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article imageGoogle's new 'Fact Check' tags help combat fake news

By James Walker     Apr 7, 2017 in Technology
Google has announced a new fact check feature as part of its latest effort to resist the spread of fake news. Websites accredited as "authoritative sources" will now be highlighted in search results and a "fact check" tag shown for investigated claims.
Google said the feature will help increase the quality of information online. It is partnering with news publishers and fact-checking organisations worldwide to enable the new badges. There are now over 115 groups which help journalists to verify whether claims are accurate.
Google isn't manually marking articles as authoritative which could introduce a margin for error. The company will be relying on specially developed algorithms to identify trustworthy news sources and reports. This is required to keep the "fact check" tag neutral, ensuring the judgement doesn't end up representing a Google opinion on the matter.
In some cases, search results may exist where there are different conclusions on whether an article is authoritative. If different publishers review the same claim and make their own decisions, this will be highlighted so you can make an informed judgement. Google has decided it's better to display conflicting conclusions than to leave people without an overview of the opinions on a claim.
Google Fact Check
Google Fact Check
The Fact Check interface will be available globally in Google's search results pages and in Google News. It displays as a horizontally scrolling row of cards containing the section of the article where the claim was made, the person who made the claim and the result of each fact check on it. This will make it much easier to identify fake news stories without leaving the search results page.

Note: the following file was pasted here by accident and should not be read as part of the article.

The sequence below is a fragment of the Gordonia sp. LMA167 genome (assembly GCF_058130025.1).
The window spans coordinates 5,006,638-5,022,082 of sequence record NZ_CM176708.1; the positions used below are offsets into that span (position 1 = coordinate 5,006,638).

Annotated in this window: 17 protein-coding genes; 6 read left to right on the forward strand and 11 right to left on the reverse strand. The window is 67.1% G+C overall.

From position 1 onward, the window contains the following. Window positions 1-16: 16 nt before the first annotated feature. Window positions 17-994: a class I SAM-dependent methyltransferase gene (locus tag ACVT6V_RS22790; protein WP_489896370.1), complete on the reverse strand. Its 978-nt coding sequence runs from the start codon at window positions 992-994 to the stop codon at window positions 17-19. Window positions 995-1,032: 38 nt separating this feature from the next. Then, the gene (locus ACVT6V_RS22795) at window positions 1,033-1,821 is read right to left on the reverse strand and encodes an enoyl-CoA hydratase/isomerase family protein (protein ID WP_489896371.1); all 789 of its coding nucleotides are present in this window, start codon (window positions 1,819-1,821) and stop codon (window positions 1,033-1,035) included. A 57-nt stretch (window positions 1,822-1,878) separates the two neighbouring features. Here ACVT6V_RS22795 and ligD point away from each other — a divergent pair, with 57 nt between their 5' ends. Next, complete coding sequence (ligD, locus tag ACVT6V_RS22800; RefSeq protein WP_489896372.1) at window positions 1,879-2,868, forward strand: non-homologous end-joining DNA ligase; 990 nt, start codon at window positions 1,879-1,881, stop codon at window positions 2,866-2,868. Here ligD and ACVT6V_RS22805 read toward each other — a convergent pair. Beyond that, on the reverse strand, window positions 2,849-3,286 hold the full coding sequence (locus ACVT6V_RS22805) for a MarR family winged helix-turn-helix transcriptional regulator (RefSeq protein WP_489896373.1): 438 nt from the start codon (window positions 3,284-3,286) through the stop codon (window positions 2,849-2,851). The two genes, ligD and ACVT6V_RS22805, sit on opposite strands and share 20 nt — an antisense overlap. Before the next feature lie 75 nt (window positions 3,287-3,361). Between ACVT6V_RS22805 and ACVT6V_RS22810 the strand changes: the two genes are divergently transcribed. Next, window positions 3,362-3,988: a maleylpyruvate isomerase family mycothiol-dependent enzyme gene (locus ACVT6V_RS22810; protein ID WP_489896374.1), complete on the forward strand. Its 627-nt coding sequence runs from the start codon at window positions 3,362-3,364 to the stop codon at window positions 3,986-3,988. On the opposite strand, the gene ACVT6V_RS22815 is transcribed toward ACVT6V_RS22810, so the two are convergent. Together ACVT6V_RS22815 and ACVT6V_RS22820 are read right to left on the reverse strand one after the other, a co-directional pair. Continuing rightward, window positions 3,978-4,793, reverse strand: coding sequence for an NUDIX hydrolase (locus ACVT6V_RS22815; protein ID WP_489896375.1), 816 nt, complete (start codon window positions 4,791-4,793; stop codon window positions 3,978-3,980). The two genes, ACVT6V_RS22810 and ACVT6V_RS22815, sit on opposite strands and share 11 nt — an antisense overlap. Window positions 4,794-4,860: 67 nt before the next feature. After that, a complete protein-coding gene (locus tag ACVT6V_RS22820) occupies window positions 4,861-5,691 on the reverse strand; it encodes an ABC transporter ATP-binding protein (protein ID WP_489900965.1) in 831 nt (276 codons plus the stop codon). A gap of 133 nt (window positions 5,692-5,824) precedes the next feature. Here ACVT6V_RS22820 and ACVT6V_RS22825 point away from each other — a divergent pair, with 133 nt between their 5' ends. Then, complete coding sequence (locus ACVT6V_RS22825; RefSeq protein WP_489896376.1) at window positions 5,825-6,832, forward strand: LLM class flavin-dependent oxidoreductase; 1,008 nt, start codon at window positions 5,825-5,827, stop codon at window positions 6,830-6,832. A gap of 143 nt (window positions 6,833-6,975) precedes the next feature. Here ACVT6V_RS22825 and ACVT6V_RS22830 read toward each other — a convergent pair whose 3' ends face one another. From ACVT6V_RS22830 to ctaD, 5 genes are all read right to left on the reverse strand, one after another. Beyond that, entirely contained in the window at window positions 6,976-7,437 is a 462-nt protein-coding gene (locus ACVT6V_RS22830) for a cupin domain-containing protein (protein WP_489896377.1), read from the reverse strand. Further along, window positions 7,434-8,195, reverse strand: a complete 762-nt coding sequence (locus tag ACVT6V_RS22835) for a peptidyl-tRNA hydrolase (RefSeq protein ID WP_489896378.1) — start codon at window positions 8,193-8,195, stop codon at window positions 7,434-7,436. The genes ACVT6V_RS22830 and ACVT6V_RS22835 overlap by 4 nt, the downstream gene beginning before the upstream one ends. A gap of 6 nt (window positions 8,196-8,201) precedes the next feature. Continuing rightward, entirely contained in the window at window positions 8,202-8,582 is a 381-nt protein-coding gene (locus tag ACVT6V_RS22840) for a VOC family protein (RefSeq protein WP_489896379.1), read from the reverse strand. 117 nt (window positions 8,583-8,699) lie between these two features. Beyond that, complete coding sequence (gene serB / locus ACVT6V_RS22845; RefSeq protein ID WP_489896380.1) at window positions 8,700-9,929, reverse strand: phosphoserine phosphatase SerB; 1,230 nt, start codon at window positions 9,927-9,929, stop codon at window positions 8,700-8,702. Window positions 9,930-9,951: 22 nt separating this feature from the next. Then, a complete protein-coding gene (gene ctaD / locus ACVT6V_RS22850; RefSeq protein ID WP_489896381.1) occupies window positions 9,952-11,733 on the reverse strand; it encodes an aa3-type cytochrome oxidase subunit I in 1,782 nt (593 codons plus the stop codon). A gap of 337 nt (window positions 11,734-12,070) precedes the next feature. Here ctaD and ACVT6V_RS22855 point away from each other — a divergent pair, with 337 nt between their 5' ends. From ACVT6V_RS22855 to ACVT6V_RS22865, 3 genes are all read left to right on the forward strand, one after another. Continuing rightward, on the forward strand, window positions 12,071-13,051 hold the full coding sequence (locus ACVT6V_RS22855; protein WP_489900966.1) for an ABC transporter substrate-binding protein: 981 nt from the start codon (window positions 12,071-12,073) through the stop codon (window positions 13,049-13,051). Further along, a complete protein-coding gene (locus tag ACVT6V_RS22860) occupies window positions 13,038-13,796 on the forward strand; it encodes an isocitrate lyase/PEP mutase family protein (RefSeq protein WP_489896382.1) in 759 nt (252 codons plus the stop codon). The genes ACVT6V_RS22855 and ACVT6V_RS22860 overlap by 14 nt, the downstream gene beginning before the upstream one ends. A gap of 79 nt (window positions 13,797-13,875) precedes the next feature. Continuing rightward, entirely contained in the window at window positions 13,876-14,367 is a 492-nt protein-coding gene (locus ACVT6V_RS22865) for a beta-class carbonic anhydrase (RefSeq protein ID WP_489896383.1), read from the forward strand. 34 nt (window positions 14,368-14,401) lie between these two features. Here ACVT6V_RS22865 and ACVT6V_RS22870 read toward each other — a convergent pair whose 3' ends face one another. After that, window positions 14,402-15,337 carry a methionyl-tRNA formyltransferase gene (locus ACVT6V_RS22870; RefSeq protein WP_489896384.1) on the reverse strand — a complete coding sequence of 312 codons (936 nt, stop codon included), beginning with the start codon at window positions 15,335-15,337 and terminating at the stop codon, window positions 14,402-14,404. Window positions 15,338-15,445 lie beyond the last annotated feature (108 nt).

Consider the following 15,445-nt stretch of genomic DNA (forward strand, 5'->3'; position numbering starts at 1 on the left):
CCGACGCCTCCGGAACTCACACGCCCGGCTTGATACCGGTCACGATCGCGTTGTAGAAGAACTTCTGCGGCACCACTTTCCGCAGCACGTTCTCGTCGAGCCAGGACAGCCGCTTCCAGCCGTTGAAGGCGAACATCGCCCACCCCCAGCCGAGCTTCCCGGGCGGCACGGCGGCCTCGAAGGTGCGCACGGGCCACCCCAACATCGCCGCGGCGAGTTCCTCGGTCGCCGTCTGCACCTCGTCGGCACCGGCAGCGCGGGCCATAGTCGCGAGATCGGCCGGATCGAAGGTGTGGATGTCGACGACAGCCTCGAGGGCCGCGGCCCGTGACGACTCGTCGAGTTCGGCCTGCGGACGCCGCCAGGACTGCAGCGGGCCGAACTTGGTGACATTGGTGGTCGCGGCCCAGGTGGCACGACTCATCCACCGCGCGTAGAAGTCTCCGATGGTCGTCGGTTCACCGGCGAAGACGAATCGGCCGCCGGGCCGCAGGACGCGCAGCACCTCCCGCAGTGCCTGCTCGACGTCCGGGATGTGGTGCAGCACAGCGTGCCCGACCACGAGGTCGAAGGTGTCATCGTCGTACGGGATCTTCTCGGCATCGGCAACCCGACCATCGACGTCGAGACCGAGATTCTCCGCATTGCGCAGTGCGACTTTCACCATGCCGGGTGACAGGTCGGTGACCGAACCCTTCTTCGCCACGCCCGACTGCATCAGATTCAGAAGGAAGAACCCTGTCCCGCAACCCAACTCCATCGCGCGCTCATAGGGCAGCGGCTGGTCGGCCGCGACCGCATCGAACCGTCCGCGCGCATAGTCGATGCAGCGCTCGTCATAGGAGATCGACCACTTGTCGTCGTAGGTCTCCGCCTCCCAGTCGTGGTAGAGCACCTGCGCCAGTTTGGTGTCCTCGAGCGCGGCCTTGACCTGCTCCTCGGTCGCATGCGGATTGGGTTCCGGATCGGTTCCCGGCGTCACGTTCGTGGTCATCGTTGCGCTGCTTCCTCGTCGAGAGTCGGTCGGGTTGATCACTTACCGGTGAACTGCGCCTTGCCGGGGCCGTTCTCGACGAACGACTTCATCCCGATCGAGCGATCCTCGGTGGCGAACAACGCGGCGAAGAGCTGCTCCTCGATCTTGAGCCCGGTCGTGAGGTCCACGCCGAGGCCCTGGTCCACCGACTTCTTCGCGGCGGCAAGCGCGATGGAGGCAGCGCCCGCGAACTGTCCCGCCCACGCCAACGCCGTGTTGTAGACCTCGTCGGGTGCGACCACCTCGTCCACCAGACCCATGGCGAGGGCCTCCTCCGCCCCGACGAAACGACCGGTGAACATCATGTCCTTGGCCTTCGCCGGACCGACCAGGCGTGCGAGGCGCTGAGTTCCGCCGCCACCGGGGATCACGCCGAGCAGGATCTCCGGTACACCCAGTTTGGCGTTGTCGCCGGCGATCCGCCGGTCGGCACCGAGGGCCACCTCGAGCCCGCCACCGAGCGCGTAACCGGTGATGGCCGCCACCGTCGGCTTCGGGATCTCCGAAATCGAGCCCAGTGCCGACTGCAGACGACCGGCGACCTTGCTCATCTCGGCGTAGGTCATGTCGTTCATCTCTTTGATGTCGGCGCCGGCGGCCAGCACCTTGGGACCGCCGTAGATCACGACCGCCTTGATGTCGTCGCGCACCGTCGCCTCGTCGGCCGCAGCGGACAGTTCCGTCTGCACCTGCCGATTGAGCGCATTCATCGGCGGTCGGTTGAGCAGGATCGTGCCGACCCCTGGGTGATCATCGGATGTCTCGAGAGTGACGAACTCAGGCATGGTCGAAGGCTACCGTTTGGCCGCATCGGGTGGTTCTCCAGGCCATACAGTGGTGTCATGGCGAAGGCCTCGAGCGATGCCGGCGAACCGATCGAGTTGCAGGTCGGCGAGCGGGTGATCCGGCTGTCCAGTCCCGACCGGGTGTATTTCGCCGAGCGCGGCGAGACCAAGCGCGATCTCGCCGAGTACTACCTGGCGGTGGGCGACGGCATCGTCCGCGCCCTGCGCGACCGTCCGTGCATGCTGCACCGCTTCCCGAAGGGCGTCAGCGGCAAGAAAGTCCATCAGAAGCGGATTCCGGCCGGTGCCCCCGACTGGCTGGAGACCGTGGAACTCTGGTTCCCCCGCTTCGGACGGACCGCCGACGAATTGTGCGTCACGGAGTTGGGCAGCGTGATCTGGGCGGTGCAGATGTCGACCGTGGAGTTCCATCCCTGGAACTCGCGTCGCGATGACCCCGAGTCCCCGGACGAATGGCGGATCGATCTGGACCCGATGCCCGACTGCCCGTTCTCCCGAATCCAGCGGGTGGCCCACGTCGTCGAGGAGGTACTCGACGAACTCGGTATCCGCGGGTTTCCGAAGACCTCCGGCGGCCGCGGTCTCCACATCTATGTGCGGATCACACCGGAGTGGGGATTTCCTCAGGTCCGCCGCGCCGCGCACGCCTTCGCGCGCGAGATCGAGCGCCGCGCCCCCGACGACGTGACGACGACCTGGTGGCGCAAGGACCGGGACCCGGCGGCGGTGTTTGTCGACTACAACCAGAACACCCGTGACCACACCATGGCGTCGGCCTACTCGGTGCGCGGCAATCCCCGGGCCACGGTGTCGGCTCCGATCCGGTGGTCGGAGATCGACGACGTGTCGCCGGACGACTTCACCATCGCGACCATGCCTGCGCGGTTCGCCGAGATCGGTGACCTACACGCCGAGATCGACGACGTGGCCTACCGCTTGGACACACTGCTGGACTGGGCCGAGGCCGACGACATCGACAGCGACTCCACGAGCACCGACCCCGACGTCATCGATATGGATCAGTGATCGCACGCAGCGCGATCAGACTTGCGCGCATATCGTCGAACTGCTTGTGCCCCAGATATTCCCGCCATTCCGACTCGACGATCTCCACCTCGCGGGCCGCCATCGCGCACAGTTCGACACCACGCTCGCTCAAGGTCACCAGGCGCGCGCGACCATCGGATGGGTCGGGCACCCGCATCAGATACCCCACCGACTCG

Google won't be using the results of fact checks to determine the rankings of search results. The company could bring this into consideration in the future but for now the fact checks serve to display the general consensus on the authenticity of an article's information. Google won't be penalising sites that post fake news either. There's currently no label to mark repeatedly untrustworthy sites.
Google said it's launching the feature to help bring quality information to the surface of the Internet. This will ensure the long-term health of the web and news organisations which publish authentic and authoritative articles.
"Google was built to help people find useful information by surfacing the great content that publishers and sites create," the company said. "This access to high quality information is what drives people to use the web and for contributors to continue to engage and invest in it."
Google Fact Check
Google Fact Check
Google's announcement comes in the same week that Facebook announced a new set of measures to impede the distribution of fake news on its platform. It is testing new ways to flag potentially untrustworthy articles alongside improvements to the News Feed that will bury fake reports.
Both companies are stepping up their fight against fake news after being inundated with criticism earlier this year. After being accused of facilitating the spread of misinformation during the U.S. presidential campaign, Facebook has started to rise to the challenge of providing useful fake news moderation features. While Google's approach is less direct, partnering with fact check organisations to indicate legitimate articles in search results will help users to avoid being misled.
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